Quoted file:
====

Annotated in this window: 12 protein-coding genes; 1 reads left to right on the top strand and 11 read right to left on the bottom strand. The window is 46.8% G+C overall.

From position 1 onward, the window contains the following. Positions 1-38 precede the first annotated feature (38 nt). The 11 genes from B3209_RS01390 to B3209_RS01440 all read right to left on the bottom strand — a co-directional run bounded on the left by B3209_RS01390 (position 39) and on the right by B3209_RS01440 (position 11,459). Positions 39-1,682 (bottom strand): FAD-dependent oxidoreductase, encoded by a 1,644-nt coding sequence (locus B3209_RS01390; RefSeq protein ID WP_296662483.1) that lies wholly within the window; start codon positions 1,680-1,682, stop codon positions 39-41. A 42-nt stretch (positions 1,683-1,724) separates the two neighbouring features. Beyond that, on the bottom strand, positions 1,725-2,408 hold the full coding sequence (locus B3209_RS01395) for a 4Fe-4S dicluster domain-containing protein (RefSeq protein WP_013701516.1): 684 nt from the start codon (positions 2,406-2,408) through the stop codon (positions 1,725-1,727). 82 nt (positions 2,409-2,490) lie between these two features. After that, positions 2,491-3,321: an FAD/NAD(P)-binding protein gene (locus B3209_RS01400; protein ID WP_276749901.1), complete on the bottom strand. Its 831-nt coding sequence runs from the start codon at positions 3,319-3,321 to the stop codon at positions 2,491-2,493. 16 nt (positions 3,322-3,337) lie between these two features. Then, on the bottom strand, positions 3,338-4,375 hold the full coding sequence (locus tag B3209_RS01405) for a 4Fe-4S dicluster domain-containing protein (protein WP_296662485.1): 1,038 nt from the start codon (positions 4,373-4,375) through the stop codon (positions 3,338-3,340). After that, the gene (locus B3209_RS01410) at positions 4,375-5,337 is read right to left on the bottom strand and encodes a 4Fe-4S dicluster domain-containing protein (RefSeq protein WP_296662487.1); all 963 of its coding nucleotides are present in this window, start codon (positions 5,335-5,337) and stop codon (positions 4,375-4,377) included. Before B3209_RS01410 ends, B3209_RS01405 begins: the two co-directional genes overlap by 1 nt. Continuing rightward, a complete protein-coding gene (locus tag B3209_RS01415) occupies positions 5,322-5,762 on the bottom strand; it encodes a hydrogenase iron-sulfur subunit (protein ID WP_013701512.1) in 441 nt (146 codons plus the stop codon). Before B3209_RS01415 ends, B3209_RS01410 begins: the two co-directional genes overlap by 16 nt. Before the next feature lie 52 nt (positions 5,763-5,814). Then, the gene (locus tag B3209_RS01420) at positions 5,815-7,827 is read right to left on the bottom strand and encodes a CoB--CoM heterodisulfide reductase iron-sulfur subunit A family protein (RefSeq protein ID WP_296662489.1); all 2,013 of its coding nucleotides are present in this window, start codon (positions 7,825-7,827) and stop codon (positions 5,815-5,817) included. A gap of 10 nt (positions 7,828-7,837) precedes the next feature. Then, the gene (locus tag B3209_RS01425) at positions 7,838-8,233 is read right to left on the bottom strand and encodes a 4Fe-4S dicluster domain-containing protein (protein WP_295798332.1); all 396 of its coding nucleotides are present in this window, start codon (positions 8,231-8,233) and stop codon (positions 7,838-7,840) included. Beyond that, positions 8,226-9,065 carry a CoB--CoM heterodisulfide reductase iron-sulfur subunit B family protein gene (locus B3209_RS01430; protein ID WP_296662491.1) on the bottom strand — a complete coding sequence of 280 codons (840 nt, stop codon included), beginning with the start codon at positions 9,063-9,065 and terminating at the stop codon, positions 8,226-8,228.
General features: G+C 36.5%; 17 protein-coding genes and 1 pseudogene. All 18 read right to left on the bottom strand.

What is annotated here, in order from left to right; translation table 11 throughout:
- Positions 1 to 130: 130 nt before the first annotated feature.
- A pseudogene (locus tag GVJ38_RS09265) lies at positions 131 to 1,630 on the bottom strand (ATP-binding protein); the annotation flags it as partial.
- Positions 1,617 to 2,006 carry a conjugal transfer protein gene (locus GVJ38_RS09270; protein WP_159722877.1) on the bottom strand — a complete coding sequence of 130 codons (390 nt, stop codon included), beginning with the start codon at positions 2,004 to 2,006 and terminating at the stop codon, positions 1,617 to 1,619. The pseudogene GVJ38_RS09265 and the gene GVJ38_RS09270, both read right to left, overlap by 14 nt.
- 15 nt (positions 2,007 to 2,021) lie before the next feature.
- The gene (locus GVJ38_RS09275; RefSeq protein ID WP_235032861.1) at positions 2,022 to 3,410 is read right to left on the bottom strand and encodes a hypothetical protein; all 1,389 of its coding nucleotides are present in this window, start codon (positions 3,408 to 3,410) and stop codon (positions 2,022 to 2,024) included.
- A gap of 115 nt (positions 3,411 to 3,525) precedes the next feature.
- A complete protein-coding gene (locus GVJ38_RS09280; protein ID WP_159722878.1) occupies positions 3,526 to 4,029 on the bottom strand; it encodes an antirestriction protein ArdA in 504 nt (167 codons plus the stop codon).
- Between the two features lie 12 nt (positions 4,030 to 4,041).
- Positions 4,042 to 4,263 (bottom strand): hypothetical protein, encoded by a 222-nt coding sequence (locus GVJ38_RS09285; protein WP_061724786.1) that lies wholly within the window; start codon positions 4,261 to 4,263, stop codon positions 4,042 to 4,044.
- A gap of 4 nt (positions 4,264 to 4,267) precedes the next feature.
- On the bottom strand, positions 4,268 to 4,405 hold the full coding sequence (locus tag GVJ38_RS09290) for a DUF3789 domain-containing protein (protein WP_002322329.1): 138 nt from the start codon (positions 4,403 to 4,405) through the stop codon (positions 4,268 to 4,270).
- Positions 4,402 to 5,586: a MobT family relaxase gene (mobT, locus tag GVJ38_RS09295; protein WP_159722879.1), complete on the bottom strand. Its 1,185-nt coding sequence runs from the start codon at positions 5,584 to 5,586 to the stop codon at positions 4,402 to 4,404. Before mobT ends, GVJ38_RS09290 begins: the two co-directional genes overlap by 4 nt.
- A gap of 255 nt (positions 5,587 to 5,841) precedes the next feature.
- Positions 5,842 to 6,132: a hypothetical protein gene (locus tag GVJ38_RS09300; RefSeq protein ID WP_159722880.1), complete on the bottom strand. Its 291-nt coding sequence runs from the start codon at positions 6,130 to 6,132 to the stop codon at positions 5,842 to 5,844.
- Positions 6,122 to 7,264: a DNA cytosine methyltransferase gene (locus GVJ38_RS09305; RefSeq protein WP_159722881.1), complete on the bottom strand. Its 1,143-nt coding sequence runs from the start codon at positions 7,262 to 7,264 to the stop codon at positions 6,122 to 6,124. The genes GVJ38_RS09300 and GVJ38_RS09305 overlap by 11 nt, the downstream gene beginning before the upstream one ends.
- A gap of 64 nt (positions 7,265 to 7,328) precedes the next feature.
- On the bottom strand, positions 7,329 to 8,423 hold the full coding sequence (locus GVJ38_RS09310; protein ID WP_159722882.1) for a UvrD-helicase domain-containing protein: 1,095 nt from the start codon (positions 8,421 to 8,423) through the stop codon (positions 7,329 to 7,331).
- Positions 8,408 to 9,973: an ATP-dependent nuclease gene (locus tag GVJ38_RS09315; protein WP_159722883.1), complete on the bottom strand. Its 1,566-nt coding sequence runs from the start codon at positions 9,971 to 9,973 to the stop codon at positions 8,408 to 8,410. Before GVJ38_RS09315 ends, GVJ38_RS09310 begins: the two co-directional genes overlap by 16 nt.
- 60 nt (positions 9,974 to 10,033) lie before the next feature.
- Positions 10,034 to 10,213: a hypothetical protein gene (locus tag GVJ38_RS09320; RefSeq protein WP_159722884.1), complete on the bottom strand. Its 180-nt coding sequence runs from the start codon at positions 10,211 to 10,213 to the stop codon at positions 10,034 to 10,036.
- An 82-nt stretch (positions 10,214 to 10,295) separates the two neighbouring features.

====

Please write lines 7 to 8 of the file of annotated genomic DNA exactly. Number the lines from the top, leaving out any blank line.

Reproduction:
- Positions 1,617 to 2,006 carry a conjugal transfer protein gene (locus GVJ38_RS09270; protein WP_159722877.1) on the bottom strand — a complete coding sequence of 130 codons (390 nt, stop codon included), beginning with the start codon at positions 2,004 to 2,006 and terminating at the stop codon, positions 1,617 to 1,619. The pseudogene GVJ38_RS09265 and the gene GVJ38_RS09270, both read right to left, overlap by 14 nt.
- 15 nt (positions 2,007 to 2,021) lie before the next feature.